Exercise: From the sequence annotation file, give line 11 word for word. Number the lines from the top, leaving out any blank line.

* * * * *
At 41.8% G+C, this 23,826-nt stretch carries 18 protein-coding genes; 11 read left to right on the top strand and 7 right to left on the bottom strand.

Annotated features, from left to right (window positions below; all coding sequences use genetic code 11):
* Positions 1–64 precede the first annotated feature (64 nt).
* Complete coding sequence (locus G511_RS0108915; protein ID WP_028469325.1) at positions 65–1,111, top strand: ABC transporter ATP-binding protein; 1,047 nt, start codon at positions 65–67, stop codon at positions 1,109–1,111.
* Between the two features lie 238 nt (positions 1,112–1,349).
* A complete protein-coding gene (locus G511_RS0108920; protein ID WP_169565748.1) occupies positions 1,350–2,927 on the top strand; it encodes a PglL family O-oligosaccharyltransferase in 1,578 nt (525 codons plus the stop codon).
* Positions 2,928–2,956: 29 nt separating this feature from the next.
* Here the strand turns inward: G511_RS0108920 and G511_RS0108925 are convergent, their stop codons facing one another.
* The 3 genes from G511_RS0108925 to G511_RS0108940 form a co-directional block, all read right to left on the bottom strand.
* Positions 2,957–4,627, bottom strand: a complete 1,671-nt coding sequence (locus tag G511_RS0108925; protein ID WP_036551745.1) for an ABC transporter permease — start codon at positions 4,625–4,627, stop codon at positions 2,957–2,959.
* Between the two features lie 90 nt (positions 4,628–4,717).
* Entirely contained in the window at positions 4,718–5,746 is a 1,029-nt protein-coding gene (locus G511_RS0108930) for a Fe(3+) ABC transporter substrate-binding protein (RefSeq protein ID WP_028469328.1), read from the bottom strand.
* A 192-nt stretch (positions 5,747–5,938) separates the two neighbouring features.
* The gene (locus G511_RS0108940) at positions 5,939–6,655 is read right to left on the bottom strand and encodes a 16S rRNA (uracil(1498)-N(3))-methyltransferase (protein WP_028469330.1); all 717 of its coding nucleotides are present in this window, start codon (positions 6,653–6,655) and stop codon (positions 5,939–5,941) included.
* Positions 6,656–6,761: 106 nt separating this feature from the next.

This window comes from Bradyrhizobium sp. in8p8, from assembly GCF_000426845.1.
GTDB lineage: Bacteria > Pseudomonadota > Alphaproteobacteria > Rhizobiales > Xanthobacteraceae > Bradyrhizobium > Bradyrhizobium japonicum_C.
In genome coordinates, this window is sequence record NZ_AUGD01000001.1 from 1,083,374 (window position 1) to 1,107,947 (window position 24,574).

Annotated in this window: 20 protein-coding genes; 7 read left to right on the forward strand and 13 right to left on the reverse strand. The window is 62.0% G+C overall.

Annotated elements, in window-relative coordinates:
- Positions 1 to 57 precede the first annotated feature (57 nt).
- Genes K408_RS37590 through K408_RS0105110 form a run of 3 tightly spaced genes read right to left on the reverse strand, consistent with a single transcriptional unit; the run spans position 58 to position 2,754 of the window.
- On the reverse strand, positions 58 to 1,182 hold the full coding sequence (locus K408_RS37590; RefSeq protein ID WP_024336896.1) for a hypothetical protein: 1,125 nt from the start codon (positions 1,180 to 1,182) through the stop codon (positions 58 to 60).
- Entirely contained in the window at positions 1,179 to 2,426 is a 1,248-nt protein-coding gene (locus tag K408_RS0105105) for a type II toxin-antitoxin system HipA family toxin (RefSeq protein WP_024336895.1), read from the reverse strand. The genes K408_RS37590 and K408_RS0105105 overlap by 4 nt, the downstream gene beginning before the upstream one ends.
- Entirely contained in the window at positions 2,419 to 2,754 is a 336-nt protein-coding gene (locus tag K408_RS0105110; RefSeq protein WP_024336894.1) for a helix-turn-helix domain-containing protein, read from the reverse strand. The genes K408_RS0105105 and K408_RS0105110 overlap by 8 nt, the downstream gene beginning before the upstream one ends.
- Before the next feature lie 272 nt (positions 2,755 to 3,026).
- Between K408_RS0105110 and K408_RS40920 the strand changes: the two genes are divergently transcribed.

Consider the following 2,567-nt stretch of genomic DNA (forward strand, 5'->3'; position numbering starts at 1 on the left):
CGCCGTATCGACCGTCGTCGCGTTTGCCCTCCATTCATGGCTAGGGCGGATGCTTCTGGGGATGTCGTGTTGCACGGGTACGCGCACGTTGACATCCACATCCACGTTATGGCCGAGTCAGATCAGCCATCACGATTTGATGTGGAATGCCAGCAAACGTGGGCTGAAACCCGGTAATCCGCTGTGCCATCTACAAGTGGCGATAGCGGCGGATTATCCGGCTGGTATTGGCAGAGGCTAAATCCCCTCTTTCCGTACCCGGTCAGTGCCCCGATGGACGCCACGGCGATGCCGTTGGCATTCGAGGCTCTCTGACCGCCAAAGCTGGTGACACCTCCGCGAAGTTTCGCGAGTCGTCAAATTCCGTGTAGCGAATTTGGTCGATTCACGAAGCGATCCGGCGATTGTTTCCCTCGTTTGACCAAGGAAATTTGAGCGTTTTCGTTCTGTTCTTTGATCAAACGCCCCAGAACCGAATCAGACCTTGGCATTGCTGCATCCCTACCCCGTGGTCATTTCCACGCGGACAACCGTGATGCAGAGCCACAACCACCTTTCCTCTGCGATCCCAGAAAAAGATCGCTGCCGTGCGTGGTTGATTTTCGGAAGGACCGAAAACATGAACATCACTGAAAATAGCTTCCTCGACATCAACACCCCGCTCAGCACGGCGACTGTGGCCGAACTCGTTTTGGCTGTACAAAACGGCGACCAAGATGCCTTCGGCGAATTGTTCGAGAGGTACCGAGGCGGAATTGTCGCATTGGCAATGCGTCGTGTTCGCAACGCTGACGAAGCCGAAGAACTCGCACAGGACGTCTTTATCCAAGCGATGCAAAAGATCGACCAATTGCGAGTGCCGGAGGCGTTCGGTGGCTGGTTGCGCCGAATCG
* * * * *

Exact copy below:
* Between the two features lie 90 nt (positions 4,628–4,717).